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0 0.5 1 1.5 2+ Mortality 28% Improvement Relative Risk Guglielmetti et al. HCQ for COVID-19 LATE TREATMENT Is late treatment with HCQ beneficial for COVID-19? Retrospective 600 patients in Italy (February - May 2020) Lower mortality with HCQ (not stat. sig., p=0.1) Guglielmetti et al., Scientific Reports, doi:10.1038/s41598-021-00243-4 Favors HCQ Favors control
Treatment for COVID-19—a cohort study from Northern Italy
Guglielmetti et al., Scientific Reports, doi:10.1038/s41598-021-00243-4
Guglielmetti et al., Treatment for COVID-19—a cohort study from Northern Italy, Scientific Reports, doi:10.1038/s41598-021-00243-4
Oct 2021   Source   PDF  
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Retrospective 600 hospitalized patients in Italy, showing lower mortality with HCQ treatment, without reaching statistical significance (p = 0.1).
Although the 28% lower mortality is not statistically significant, it is consistent with the significant 22% lower mortality [18‑27%] from meta analysis of the 232 mortality results to date.
risk of death, 28.0% lower, HR 0.72, p = 0.10, treatment 474, control 126, multivariable Cox proportional hazards.
Effect extraction follows pre-specified rules prioritizing more serious outcomes. Submit updates
Guglielmetti et al., 25 Oct 2021, retrospective, Italy, peer-reviewed, 19 authors, study period 21 February, 2020 - 15 May, 2020.
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Abstract: OPEN Treatment for COVID‑19—a cohort study from Northern Italy Lorenzo Guglielmetti1,2,3*, Daniela Aschieri4, Irina Kontsevaya5,6,7, Francesco Calabrese3, Alessandra Donisi8, Alberto Faggi3, Patrizia Ferrante3,9, Elisa Fronti3, Laura Gerna3, Maria Cristina Leoni3, Franco Paolillo3, Giovanna Ratti3, Alessandro Ruggieri3, Daria Sacchini3, Marta Scotti3, Caterina Valdatta3, Marco Stabile10, Gloria Taliani3,11,12 & Mauro Codeluppi3 Multicentre, retrospective cohort study with multivariable Cox proportional-hazards modelling and survival-time inverse-probability-weighting, evaluating the impact of different treatments on survival of proven COVID-19 patients admitted to two Hospitals in the province of Piacenza, Italy. Use of tocilizumab and of high doses of low molecular weight heparin, but not of antivirals (either alone or in combination), azithromycin, and any corticosteroid, was independently associated with lower mortality. Our results support further clinical evaluation of high doses of low molecular weight heparin and tocilizumab as COVID-19 therapeutics. Italy was struck by the first epidemic wave of coronavirus disease 2019 (COVID-19) in early ­20201. Overall, about 44 000 excess deaths occurred in this 3-month ­period2, largely concentrated in Northern Italy. At that time, virtually no evidence was available on the optimal management of COVID-19. In this study, we aim to evaluate the impact of the medical interventions on survival in hospitalized COVID-19 patients in the province of Piacenza, Italy. Methods A multicentre, retrospective cohort study was performed among patients hospitalized for COVID-19 from February 21st (date of the first reported COVID-19 case) to May 15th, 2020, at two Hospitals in the province of Piacenza: Guglielmo da Saliceto and Castel San Giovanni. Data for consecutive patients were extracted from electronic medical files, cross-checked, and collated in an anonymized database. Data were censored on June 30th, 2020. Adult (18 years and older) confirmed COVID-19 cases with SARS-CoV-2 reverse transcriptase realtime polymerase chain reaction test on nasal/pharyngeal s­ wab3 were included. Part of the cohort was described ­previously4. The study was approved by the local Ethics Committee (Area Vasta Emilia Nord), which waived the requirement for informed consent. Continuous data were presented as median and interquartile range (IQR), categorical data as counts and proportions. Low molecular weight heparin was defined as high-dose (HD-LMWH) when given at therapeutic posology (i.e. enoxaparin 6000 international units daily or more) according to drug package inserts. Prescription of treatment (including the choice of the drug and its posology) was heterogeneous in terms of indication as little evidence and no specific recommendations on their use were available. Missing data were handled with multiple imputation using chained equations with 10 imputed datasets. The proportion of missing observations ranged between 0 and 9%. Multivariable Cox proportional-hazards models were used to assess the association of treatment variables with survival, controlling for potential confounders chosen according to univariate results and a priori plausibility. Two models were used: (1) including a variable coding for treatment with any antiviral drug, and (2) including variables coding for the use of hydroxychloroquine, protease inhibitors, 1 Sorbonne Université, INSERM, U1135, Centre..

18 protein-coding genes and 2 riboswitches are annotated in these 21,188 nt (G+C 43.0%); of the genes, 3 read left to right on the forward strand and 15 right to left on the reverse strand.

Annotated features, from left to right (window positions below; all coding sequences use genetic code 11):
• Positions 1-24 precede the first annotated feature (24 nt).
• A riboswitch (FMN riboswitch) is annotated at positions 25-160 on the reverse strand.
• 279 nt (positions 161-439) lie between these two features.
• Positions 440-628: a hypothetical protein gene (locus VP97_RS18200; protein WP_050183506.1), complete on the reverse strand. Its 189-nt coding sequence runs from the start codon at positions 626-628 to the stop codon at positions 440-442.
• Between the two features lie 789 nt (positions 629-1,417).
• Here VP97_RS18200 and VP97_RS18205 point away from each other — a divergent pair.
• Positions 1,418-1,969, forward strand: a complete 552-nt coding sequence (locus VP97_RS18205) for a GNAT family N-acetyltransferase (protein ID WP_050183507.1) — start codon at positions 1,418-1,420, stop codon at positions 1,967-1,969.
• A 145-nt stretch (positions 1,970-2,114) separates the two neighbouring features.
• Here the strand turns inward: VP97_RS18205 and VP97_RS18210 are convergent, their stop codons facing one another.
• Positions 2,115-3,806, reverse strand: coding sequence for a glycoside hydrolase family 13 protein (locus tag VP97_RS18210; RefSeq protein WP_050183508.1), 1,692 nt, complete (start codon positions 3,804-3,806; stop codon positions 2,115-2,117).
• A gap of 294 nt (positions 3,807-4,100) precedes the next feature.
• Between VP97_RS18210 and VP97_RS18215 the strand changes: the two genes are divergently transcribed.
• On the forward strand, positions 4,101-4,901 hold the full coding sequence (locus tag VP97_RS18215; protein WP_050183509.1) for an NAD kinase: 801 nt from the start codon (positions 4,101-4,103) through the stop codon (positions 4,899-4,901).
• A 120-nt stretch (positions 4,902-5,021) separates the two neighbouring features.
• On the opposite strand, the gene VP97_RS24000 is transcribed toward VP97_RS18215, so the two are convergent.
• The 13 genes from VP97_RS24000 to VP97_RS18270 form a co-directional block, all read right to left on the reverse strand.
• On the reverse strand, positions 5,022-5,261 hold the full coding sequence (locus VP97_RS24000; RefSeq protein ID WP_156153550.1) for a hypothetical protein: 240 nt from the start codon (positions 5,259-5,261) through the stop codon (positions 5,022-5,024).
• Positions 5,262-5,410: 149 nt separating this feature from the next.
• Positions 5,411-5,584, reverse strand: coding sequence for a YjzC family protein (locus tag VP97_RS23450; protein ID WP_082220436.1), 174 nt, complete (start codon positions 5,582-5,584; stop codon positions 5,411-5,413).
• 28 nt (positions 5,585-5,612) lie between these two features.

Late treatment
is less effective
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